S&P Exec: Global Shift to Renewables Will Persist, All Politics Aside

first_img FacebookTwitterLinkedInEmailPrint分享Sydney Morning Herald:The global shift from fossil fuels to renewable energy will continue regardless of political action such as President Donald Trump’s decision to withdraw the US from the Paris climate agreement or outbursts from ex-Australian prime ministers, a senior ratings analyst says.“The tide has turned,” said Michael Wilkins, the head of climate and environmental risks at Standard & Poor’s Global Ratings, adding the transition meant the economic viability of assets such as coal mines and coal-fired power stations would be “vastly impaired”.Mr Wilkins’ comments come as new S&P research points to deep falls in the costs of renewable energy as other groups report important shifts by corporations at home and abroad on climate risks.Mr Wilkins said investors, including in Australia, were increasingly demanding to know how companies were monitoring financial exposure to climate change – and what they were doing about the threats.The risks include challenges their businesses will face in a carbon-constrained world but also the physical damage posed by more extreme weather events as the planet heats up.Pressure for disclosure is only likely to increase as groups, such as the Task Force on Climate-related Financial Disclosure, win the backing of the central banks of G20 nations. Mr Wilkins said it was understandable if commodity-based economies such as Australia moved slower than other nations but even here investors were starting to act. “Despite various U-turns in Australia politics on climate change topics, there is still a very progressive trend in Australia for sustainable finance and renewable energy,” Mr Wilkins told Fairfax Media during a visit to Sydney.Research out this month by S&P found the cost of new offshore wind farms had plunged 50 per cent since 2015 in the UK as developers rapidly learn how to overcome the challenges of the emerging sector.New wind farms were being developed at about £55 ($93) per megawatt-hour, far below the £92 /MW-hour locked in for 35 years for the UK’s controversial Hinkley Point nuclear power plant, he said.Solar photovoltaic costs, which have halved in the last few years, will fall another 35 per cent by 2020, Mr Wilkins predicted.“You could argue we’ve reached a tipping point,” he said, adding that with falling storage prices, intermittent energy sources could soon compete with traditional fossil-fuels on dispatchability grounds alone even without including their environmental advantages.More: ‘Tide has turned’: Global rating agency says climate economics trump politics S&P Exec: Global Shift to Renewables Will Persist, All Politics Asidelast_img read more

Understand ALM’s purpose and capabilities

first_imgOne obligation credit unions will never escape—especially in this era of heightened regulation—is asset/liability management (ALM). It’s important for credit unions to not only understand ALM from the regulators’ viewpoint, but also to know ALM’s purpose, capabilities, and limitations.“Credit unions should view ALM in two lights: interest rate risk and liquidity risk,” says Mark DeBree, director of ALM services at Catalyst Corp. in Plano, Texas.Most credit unions are in good shape on both fronts, according to DeBree, who cites strong balance sheets, earnings, and capital levels, as well as sufficient liquidity and ample additional liquidity sources. But from a risk management view, two factors could stress liquidity in coming years.“Retiring baby boomers are expected to transfer $30 trillion in wealth to their heirs over a 19-year span,” DeBree says. “Many credit unions have some of those funds on their balance sheets. Should you expect a deposit outflow as these funds change hands, or see a possible uptick in balances? continue reading » 3SHARESShareShareSharePrintMailGooglePinterestDiggRedditStumbleuponDeliciousBufferTumblrlast_img read more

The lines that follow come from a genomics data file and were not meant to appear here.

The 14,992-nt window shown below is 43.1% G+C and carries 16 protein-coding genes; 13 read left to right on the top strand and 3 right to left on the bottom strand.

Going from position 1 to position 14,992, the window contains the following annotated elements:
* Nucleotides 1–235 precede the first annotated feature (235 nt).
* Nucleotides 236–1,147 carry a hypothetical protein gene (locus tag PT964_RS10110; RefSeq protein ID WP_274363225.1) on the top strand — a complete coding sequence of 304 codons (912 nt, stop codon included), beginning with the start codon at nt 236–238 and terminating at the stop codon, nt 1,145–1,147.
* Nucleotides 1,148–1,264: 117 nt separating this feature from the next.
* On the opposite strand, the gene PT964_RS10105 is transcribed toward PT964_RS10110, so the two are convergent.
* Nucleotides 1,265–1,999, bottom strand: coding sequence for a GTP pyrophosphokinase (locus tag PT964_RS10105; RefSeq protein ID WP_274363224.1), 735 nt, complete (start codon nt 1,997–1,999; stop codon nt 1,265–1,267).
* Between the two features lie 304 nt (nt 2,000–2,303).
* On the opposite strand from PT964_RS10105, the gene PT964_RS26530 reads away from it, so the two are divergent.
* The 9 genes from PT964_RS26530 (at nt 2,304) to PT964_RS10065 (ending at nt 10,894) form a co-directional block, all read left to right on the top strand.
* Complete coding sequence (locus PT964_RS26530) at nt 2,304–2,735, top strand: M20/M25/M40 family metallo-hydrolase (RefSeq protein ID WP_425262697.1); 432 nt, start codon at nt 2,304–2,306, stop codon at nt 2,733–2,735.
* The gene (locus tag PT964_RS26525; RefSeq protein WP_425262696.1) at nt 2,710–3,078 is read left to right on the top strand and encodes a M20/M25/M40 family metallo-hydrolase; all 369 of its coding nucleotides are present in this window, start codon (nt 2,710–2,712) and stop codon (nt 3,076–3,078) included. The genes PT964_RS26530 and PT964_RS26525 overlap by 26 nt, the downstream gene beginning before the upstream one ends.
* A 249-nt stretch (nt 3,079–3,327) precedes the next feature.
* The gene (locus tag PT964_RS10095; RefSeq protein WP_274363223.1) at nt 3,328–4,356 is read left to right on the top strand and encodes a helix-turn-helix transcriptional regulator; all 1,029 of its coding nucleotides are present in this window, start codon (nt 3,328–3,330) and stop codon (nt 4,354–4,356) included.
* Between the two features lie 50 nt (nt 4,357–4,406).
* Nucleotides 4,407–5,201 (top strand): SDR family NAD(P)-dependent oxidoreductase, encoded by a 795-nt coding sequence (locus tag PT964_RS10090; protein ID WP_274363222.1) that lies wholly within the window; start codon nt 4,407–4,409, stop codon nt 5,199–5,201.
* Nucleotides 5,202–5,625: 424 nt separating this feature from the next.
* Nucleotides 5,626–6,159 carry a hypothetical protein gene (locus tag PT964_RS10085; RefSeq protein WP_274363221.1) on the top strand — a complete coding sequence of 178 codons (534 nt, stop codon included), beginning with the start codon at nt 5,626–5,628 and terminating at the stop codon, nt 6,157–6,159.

Statue of Liberty’s message now invalid

first_imgCategories: Letters to the Editor, OpinionIt’s time to get rid of the Statue of Liberty. The poem by Emma Lazarus inscribed on the statue, “Give me your tired, your poor, your huddled masses yearning to breathe free, the wretched refuse of your teeming shore. Send these, the homeless, the tempest-tossed to me. I lift my lamp beside the Golden Door” clearly no longer represents the view of America, and the statue should go.Perhaps we don’t have to get rid of the Statue of Liberty. Maybe we could just change the inscription to something like “Stop letting in people from s—hole countries like Haiti, send us more white people from countries like Norway.” Get something that more accurately reflects the current view.Or maybe we could just put it in storage until a kinder, more caring administration comes into power. In any event that which the statue stands for no longer applies. Unfortunately.Peter SparanoGuilderlandMore from The Daily Gazette:Foss: Should main downtown branch of the Schenectady County Public Library reopen?EDITORIAL: Urgent: Today is the last day to complete the censusEDITORIAL: Find a way to get family members into nursing homesAlbany County warns of COVID increaseEDITORIAL: Beware of voter intimidationlast_img read more